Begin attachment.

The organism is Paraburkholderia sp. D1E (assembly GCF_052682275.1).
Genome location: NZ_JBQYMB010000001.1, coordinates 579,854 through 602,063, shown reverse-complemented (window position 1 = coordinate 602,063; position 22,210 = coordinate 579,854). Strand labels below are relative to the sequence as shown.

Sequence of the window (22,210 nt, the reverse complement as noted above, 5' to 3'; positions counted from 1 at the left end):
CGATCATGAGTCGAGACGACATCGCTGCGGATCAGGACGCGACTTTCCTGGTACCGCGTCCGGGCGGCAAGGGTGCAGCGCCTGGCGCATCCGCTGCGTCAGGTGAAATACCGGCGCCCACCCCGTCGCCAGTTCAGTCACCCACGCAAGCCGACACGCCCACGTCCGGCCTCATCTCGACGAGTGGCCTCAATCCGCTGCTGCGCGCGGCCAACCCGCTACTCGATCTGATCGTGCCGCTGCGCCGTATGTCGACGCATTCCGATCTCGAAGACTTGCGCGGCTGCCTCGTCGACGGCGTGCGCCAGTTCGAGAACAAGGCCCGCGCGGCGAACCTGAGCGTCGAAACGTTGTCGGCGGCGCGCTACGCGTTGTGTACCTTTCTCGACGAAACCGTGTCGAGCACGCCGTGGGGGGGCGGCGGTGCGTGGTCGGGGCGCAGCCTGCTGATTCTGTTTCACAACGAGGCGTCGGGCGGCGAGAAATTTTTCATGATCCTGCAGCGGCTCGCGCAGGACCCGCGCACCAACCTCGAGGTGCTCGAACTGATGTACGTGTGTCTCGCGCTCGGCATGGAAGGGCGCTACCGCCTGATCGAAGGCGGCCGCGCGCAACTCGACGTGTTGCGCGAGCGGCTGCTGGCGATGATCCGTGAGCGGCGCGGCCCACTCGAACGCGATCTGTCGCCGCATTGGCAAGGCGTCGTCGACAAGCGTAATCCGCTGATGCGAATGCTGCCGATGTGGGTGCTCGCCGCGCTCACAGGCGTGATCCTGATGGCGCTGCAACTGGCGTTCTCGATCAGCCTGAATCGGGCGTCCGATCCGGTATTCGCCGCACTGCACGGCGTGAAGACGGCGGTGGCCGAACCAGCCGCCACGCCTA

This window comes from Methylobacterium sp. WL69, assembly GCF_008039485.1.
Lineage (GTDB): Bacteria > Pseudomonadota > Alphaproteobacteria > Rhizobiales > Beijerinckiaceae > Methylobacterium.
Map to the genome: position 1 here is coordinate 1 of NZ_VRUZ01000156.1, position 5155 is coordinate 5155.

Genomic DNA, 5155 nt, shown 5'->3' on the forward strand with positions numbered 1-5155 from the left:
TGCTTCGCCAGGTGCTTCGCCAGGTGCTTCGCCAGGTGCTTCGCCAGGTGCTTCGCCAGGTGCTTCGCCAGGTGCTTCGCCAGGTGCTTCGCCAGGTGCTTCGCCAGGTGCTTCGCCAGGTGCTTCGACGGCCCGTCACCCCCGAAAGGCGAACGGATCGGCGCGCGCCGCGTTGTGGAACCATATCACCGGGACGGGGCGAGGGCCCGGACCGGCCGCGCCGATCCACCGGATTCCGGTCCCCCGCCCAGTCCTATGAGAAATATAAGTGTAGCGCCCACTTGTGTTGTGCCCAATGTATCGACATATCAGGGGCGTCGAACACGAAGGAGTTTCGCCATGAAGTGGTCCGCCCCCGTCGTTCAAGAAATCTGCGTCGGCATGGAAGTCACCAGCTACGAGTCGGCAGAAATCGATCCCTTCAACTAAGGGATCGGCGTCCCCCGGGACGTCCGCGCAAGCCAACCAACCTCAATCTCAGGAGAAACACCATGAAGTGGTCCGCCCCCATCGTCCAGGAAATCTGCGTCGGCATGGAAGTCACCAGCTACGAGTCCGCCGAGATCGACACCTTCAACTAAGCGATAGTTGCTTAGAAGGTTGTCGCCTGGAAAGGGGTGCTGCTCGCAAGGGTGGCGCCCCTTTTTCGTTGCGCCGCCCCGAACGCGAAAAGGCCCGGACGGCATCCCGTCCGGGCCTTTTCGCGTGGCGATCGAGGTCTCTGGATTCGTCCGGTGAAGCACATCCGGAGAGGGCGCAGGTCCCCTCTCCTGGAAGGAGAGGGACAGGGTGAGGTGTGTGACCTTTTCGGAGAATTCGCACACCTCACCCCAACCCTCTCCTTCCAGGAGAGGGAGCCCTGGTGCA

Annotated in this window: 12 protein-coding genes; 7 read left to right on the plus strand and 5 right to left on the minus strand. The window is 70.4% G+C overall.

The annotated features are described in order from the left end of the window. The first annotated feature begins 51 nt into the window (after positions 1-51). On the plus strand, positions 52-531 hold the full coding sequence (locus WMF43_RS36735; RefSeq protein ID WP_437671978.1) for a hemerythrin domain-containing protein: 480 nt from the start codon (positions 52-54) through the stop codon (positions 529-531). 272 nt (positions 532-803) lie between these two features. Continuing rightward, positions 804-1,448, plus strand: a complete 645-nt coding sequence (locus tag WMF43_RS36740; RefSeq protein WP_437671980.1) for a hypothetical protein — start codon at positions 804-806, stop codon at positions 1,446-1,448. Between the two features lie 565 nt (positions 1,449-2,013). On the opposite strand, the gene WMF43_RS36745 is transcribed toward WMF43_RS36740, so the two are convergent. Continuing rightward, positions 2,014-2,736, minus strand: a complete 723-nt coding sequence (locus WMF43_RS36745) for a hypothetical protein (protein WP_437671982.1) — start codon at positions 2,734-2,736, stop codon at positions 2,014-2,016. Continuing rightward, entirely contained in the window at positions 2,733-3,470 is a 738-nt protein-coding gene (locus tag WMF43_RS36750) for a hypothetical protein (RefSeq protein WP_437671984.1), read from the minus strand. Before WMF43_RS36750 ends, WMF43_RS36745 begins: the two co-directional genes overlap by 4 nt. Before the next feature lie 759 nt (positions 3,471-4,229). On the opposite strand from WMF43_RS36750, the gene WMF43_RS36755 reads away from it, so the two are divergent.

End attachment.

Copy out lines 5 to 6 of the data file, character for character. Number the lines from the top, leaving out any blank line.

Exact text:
This window comes from Methylobacterium sp. WL69, assembly GCF_008039485.1.
Lineage (GTDB): Bacteria > Pseudomonadota > Alphaproteobacteria > Rhizobiales > Beijerinckiaceae > Methylobacterium.